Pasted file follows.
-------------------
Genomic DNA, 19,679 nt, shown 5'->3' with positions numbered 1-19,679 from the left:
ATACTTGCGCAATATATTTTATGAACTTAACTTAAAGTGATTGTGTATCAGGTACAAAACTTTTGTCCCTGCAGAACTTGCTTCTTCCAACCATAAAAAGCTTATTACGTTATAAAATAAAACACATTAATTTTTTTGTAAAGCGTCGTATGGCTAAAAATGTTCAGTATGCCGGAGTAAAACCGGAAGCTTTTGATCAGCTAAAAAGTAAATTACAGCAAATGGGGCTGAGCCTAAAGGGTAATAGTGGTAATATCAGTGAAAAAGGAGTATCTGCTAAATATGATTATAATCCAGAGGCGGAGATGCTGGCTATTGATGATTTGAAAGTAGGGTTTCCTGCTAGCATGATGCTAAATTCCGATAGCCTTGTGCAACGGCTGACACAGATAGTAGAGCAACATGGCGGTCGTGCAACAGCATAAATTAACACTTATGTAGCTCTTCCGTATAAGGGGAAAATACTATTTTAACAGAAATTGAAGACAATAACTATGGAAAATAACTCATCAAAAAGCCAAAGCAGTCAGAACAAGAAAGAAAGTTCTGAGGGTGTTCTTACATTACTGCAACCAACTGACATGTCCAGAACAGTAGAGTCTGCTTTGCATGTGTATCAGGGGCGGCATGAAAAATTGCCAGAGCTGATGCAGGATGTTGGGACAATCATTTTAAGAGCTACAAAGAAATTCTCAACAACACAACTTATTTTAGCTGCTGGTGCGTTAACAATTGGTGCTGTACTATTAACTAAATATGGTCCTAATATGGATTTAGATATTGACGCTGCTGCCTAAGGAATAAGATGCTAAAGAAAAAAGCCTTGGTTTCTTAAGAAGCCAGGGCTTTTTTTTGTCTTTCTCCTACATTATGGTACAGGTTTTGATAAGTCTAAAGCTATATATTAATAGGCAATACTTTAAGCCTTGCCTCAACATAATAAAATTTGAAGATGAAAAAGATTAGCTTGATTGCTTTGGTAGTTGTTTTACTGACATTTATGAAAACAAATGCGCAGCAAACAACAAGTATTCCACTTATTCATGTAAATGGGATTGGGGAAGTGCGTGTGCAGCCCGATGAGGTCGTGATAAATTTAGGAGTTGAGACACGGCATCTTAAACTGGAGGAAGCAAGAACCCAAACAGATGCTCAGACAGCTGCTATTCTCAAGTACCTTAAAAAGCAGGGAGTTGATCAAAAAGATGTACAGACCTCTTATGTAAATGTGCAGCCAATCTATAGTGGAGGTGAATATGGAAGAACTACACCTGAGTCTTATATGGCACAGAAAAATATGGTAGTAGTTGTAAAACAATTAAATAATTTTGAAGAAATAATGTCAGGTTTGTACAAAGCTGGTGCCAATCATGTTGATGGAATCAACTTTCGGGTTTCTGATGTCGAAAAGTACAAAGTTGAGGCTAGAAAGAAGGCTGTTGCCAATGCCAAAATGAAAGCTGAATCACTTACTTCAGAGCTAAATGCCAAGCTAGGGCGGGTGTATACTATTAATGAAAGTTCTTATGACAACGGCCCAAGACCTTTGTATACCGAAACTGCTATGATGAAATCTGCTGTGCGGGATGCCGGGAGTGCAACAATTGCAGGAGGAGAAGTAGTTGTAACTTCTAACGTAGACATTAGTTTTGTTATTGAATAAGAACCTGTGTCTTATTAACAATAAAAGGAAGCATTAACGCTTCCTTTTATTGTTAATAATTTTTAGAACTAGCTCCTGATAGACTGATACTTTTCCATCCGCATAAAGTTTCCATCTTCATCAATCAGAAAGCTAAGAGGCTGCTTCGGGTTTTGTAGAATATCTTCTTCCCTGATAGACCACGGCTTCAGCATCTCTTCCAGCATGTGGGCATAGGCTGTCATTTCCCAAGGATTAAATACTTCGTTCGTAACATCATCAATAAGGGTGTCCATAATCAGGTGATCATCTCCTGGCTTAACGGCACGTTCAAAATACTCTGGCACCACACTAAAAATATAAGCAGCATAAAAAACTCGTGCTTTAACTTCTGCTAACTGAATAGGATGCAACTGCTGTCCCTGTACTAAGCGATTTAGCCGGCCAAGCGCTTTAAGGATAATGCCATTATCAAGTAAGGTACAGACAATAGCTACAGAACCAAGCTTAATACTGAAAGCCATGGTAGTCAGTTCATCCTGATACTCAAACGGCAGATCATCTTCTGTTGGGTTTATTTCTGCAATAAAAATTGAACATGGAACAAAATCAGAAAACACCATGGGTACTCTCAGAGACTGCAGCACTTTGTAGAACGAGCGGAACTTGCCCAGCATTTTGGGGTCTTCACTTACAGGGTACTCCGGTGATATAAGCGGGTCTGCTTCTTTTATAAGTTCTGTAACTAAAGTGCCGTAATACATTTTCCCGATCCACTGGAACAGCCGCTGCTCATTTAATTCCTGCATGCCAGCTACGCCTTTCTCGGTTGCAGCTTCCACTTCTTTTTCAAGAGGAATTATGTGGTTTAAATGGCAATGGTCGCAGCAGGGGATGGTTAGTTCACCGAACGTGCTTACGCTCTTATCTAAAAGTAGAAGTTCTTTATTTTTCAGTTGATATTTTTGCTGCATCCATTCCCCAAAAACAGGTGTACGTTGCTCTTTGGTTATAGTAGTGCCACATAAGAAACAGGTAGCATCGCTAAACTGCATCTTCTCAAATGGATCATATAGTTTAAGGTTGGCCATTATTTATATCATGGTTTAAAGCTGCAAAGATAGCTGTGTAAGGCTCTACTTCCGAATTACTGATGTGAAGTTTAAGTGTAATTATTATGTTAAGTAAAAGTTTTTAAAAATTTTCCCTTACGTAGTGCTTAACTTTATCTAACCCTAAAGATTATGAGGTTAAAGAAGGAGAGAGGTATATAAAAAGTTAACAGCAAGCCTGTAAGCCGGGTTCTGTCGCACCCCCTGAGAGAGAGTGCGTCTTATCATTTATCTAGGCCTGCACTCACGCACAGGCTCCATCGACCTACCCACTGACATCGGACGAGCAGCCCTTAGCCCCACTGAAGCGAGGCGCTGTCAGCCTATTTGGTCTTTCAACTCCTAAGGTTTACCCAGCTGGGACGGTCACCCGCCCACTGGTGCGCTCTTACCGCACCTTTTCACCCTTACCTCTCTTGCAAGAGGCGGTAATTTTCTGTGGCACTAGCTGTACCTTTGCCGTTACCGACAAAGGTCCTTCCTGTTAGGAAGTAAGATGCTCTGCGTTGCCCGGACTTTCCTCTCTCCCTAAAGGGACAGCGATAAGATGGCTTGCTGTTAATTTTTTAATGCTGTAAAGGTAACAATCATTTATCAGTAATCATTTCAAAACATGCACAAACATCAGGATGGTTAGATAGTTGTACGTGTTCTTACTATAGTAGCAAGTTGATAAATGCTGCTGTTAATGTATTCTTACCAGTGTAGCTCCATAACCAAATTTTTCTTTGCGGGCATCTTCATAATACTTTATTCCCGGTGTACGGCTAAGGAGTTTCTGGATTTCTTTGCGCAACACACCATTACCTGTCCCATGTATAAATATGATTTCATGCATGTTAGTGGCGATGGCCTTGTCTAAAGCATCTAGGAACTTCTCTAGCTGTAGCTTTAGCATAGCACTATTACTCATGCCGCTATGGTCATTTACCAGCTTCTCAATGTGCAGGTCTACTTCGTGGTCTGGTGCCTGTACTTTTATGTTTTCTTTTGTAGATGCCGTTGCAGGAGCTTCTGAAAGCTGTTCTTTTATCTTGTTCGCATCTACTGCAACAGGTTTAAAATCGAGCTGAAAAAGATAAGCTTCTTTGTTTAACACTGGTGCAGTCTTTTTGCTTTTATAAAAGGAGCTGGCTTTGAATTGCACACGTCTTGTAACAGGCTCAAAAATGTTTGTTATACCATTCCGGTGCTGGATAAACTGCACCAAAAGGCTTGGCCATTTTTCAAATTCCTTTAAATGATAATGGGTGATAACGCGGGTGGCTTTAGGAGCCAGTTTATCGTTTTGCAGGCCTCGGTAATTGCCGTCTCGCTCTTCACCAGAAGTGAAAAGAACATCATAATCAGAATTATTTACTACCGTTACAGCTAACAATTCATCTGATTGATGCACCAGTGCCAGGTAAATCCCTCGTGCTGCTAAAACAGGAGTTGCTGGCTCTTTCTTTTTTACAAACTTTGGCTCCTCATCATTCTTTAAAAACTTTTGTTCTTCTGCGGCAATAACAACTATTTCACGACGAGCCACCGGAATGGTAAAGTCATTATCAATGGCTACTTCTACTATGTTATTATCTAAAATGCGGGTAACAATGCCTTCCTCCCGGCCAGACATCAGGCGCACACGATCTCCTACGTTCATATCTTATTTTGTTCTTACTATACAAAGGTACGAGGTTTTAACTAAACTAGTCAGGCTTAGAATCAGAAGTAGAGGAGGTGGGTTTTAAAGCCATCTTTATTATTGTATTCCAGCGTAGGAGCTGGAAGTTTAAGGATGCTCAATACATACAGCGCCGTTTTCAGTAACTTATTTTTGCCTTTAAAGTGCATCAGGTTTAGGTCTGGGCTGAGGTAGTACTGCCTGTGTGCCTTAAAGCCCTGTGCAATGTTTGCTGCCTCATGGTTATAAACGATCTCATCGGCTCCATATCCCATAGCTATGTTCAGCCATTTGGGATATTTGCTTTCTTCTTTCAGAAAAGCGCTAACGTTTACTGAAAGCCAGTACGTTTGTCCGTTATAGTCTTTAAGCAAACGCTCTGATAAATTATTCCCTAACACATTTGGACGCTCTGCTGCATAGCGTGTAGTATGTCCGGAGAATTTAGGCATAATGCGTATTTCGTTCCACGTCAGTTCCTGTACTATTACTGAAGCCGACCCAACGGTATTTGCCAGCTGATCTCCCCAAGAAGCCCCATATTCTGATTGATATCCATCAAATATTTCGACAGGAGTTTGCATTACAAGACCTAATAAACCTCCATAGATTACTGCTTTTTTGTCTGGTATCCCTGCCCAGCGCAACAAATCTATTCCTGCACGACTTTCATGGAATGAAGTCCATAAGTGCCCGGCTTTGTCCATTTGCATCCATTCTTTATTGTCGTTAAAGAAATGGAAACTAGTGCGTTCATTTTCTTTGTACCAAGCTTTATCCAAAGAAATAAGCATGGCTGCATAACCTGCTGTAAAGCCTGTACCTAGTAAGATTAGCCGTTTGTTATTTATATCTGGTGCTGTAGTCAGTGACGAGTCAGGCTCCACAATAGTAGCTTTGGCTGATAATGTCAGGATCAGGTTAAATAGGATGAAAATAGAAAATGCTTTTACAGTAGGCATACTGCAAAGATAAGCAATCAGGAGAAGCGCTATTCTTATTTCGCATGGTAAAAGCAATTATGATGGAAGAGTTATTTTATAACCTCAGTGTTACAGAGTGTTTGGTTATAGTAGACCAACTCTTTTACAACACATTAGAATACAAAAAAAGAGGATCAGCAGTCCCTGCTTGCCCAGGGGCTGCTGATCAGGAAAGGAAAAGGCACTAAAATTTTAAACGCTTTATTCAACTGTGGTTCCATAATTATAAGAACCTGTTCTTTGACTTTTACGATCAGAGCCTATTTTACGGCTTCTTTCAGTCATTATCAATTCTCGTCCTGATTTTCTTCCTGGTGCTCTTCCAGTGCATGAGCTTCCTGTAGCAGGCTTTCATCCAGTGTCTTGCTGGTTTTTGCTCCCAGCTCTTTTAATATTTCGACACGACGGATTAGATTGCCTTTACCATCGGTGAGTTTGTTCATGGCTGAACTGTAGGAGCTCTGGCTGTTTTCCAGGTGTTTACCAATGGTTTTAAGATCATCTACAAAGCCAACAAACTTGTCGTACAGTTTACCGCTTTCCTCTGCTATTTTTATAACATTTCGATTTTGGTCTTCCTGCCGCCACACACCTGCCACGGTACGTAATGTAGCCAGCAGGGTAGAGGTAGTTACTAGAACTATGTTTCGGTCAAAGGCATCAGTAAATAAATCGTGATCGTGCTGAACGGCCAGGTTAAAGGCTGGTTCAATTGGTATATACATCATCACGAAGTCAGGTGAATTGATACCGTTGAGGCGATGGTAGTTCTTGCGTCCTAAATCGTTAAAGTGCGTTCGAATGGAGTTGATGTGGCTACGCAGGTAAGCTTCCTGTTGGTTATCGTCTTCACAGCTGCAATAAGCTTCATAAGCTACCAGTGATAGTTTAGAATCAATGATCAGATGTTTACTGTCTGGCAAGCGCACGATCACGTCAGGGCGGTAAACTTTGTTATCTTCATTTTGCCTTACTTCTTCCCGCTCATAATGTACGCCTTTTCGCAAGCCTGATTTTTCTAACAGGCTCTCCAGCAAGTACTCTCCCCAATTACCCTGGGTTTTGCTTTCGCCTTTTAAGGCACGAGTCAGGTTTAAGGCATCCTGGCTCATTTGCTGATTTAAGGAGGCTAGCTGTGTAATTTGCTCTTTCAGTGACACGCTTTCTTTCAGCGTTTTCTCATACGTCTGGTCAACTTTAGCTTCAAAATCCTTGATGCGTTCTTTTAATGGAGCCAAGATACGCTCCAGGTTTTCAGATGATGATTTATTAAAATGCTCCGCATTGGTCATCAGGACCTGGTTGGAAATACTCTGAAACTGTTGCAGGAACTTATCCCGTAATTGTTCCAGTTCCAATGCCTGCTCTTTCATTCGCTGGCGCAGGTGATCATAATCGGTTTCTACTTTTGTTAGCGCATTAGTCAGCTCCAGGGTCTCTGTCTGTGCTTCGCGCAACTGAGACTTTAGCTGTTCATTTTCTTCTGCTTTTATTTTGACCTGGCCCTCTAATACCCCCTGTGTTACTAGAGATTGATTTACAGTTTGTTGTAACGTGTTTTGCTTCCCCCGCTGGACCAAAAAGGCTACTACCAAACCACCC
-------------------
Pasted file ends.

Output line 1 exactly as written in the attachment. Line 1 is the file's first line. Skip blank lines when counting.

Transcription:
Genomic DNA, 19,679 nt, shown 5'->3' with positions numbered 1-19,679 from the left: